There are some key differences between a picture style and a white balance setting. While both can affect white and color balance, simply because of the nature of color, the two are intended for different purposes.
Picture Styles affect the baseline curves applied to the image when interpolating the raw bayer pixel information into RGB pixels for viewing on a screen. Picture style curves attune each color channel, introduce stronger contrast over the raw luminence and color information. Its very similar to tweaking the RGB curves in Photoshop, only processing RAW sensor data (individual Red, Green, or Blue bayer pixels) rather than full RGB pixels. The goal is to tune color balance. A classic Color Checker card will help you see the differences between various picture styles, and you can compare the results of a photo of such a card with the card itself or a computerized version (only valid on a properly calibrated computer screen) to see how picture styles affect color balance.
White Balance settings affect the color axis shift of an image. These shifts are primarily along the blue/orange-yellow and green/magenta axes, which are fundamental axes of color theory and human color perception. Most lighting that illuminates a scene is black-body lighting (light produced by dark materials that emit light as a result of being headed to anywhere from 2000 to 20,000 degrees kelvin), so the primary mode of adjusting white balance is shifting the white point along the blue/orange-yellow axes. Some forms of artificial lighting, namely flourescent lighting and CFL bulbs, produce light by running an electric current through a gas. Such lighting often introduces a slight magenta or green tint, and these tints are corrected by shifting the white point along the green/magenta axes.
Both adjustments, tuning RGB curves and moving white point, affect both white balance and color balance, however each affects one much more than the other. A landscape picture style, for example, might introduce a bit more of a green shift in white balance, while enhancing blues and greens from a color balance perspective much more. Correcting the slight green in white balance due to choosing a landscape picture style will affect the overall color balance of the photo as well, however the impact will usually be minor, and the final results are usually still acceptable.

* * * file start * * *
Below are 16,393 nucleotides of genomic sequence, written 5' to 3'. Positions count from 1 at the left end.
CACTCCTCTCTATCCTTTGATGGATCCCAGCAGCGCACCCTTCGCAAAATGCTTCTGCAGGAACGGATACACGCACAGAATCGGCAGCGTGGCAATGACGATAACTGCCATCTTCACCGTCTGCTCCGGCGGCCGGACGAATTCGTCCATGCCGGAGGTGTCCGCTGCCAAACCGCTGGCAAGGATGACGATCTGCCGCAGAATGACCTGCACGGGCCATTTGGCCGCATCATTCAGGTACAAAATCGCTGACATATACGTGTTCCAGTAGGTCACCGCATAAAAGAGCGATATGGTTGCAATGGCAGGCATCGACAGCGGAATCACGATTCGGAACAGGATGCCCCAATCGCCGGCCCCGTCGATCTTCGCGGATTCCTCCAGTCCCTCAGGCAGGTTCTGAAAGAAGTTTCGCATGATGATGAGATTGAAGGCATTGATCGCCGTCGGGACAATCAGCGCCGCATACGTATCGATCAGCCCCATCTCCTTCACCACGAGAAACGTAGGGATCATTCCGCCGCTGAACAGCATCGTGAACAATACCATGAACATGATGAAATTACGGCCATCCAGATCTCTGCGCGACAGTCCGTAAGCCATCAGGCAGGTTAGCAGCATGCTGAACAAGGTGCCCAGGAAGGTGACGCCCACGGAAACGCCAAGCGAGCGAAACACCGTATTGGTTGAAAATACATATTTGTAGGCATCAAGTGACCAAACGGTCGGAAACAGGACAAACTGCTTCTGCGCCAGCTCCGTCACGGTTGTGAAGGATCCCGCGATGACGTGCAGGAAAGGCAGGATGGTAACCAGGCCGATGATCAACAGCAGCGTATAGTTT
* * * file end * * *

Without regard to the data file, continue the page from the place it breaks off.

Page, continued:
Regarding the subtlety of the changes affected by picture style, thats to be expected, as the differences are fairly subtle. Usually, taking a picture of one single scene with different picture styles will only produce minor differences. On the other hand, taking a portrait with a portrait picture style, and a landscape photo with the landscape picture style, will usually produce better results for those types of photos. The intent of a picture style is to enhance the important color elements of a certain type of photo. Using landscape on a portrait photo probably won't produce anything particularly intriguing beyond a neutral or standard style, while using a portrait style should produce noticeable, even if its only slightly noticeable, improvement in skin tones.